Hence the movement to expel all outsiders. Since this would go against the basic premise of India’s multiracial and multicultural ethos, the Assamese have raised the bogey of illegal immigrants from Bangladesh.

The argument has several flaws. India’s Constitution does not regard anyone in the sub-continent a foreigner. Citizens of Pakistan and Bangladesh enjoy the automatic right to enter India, live here in peace, and to acquire full Indian rights. In addition, India has in practice always operated a variant of the Law of Returns: the 10 million residual Hindus left in Bangladesh are tacitly recognized as India’s ultimate responsibility, with the right of sanctuary in this country.

Most people suspect that if once Assam is allowed to deport “foreigners”, the State will use that excuse to throw out everyone who remotely belongs to some other part of India. “As one burns the grass, the berry trees go with it in flames” says an old Assamese proverb.

There are also fears that some of the leaders in Assam might be planning to secede from the Indian Union. Gauhati is plastered with posters reading “Assam oil belongs to the Assamese” and “Indians should get out of Assam”. There is much talk too of a notional “United States of Assam” to include Arunachal Pradesh, Meghalaya, Nagaland, Mizoram, Manipur and Tripura.

This 250,000 square kilometre triangle of territory is bounded by Bhutan, Tibet, Burma and Bangladesh. It is joined to the rest of the country only by the narrow neck of the Assam corridor. It is also in a state of political and military ferment. A number of separate secessionist movements, some purely local and others inspired by Marxist-Leninist ideology, their leaders trained in China and Tibet, are discovering a basis for unity in their common Mongolian heritage. Ethnically and culturally, the region lies outside the Indian mainstream.

This is one reason why Mrs. Gandhi cannot afford to let the Assamese get away with their turbulent campaign. If she does, the rest of the north-east might one day slip out of India’s control.

Another, no less compelling, reason is the likely impact on policy in other parts of India. Though created on the basis of linguistic cohesiveness, Indian States arc not exactly racist nations. A successful “Assam for the Assamese only” campaign will prompt emulation elsewhere with disastrous consequences for national unity. West Bengal’s liberal and rational Chief Minister, Mr Jyoti Basu, has repeatedly warned New Delhi that he might not be able to protect his State’s catholicity if local chauvinism is encouraged next door.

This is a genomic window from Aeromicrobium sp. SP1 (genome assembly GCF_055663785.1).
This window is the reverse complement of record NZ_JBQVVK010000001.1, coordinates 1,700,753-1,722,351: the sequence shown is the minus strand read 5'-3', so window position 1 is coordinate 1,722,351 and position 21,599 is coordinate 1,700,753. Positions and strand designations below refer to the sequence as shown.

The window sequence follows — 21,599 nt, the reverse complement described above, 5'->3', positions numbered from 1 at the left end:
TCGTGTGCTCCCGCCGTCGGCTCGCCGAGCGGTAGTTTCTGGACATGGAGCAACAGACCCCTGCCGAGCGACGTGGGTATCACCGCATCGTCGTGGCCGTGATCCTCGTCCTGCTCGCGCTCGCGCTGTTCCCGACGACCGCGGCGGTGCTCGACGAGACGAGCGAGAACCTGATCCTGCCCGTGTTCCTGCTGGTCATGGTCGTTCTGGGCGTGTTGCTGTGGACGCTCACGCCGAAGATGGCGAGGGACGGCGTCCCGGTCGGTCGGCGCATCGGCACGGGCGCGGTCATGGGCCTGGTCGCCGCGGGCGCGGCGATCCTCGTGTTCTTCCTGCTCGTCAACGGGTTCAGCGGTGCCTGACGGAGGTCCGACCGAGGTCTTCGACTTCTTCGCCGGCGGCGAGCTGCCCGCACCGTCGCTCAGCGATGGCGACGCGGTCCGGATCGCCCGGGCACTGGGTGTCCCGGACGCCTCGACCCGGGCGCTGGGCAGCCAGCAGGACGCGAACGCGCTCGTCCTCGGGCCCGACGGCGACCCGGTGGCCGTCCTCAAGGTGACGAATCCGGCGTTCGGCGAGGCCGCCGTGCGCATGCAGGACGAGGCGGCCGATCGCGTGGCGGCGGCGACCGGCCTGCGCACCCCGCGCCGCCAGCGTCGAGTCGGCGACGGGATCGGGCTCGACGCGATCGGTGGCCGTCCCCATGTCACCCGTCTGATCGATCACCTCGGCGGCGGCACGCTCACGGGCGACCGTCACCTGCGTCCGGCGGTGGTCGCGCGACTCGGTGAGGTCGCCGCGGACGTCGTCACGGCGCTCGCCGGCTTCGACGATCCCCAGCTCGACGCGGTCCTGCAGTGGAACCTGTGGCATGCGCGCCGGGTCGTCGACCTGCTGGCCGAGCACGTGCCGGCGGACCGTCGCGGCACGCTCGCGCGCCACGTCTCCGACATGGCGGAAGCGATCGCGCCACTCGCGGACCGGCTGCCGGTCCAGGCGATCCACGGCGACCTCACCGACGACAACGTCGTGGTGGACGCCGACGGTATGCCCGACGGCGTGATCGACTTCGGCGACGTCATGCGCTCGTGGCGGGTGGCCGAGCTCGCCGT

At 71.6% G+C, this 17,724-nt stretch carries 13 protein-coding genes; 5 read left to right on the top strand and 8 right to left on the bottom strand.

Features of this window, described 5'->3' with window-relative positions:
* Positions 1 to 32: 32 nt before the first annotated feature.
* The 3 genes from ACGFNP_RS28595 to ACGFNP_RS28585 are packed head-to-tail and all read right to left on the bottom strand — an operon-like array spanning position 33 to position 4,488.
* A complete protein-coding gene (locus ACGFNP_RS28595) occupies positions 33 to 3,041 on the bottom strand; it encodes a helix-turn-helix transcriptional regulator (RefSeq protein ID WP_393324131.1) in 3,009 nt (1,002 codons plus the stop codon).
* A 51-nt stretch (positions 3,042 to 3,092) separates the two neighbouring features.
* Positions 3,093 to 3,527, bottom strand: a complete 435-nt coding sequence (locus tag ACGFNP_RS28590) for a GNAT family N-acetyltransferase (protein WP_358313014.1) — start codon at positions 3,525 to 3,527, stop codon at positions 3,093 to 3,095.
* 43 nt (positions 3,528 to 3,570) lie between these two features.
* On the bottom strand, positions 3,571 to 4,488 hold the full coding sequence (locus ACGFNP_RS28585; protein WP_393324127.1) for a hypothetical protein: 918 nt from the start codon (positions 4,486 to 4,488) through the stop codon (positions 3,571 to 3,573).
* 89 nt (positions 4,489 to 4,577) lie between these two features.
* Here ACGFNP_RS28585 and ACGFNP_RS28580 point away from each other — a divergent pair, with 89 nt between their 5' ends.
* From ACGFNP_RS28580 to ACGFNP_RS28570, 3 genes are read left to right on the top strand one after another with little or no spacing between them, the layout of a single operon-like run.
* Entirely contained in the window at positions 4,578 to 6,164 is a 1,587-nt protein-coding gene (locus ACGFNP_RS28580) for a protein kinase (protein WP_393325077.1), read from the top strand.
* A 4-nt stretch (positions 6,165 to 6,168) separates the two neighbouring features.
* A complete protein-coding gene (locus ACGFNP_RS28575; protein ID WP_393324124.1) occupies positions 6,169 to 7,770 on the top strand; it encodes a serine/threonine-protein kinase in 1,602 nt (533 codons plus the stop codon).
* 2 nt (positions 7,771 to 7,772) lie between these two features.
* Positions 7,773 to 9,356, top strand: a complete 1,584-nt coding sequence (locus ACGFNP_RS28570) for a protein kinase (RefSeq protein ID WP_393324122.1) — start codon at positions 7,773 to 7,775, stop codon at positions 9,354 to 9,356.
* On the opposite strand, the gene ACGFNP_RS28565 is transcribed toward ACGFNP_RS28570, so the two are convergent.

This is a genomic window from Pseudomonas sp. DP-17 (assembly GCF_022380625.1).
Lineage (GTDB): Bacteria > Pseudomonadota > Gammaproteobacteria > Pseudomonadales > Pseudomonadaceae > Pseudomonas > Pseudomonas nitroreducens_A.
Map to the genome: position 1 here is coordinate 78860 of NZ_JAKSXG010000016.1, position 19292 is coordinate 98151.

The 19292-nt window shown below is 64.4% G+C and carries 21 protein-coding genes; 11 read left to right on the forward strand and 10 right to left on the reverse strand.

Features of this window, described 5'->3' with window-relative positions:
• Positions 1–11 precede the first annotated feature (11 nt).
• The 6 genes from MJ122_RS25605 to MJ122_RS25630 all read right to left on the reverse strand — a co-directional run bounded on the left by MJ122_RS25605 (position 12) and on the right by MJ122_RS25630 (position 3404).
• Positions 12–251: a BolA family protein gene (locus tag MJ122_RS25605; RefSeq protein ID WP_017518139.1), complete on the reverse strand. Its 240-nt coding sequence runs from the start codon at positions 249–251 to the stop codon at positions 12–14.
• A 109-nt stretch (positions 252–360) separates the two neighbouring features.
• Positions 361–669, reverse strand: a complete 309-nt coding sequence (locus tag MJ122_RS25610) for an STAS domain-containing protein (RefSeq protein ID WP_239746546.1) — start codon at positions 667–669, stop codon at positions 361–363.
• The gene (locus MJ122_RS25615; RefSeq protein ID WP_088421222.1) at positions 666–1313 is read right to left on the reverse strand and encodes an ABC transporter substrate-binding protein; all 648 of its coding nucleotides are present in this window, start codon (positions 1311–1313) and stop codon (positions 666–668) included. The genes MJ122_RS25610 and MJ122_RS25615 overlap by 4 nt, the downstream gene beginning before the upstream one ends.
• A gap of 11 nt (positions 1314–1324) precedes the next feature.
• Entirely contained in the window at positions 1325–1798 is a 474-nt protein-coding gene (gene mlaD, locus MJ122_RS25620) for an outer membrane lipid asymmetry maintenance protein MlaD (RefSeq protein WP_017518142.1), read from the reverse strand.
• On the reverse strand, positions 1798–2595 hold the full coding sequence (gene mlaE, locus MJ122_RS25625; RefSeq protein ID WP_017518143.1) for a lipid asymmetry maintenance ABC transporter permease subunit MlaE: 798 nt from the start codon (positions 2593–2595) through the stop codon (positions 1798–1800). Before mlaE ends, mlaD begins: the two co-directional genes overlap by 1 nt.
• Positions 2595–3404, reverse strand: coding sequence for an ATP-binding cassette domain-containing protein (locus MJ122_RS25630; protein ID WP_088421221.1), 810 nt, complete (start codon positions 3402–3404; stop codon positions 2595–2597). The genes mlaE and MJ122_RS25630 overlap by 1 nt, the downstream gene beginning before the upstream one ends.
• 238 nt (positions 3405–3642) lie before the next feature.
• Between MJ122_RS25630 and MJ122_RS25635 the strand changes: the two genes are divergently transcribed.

West Bengal has a substantial resident ethnic Nepalese population. Its trade is entirely in the hands of Rajasthani businessmen. Senior commercial executives are all Punjabi. Industrial workers are from Bihar and Uttar Pradesh; policemen are Bihari; domestic servants come from Orissa; and tea garden labourers from Madhya Pradesh. It is unthinkable that these millions of people should be uprooted and expelled. But this might happen if Assamese militancy is not curbed.

Mrs Gandhi has not as yet shown much awareness of these danger signals. She is anxious to placate the Assamese, possibly hoping thereby to inflict a blow on West Bengal’s Marxist Ministry. But appeasement or not, the Union Government’s writ no longer runs in Assam. The Assamese are able to do just as they please, and to get away with it.

(This is a reproduction of an article written by famous journalist Sunanda K. Datta-Ray under the title ‘Assam under Pressure : Exerts some on Mrs. Gandhi’. The article was published on 11 June, 1980 in Canberra Times.)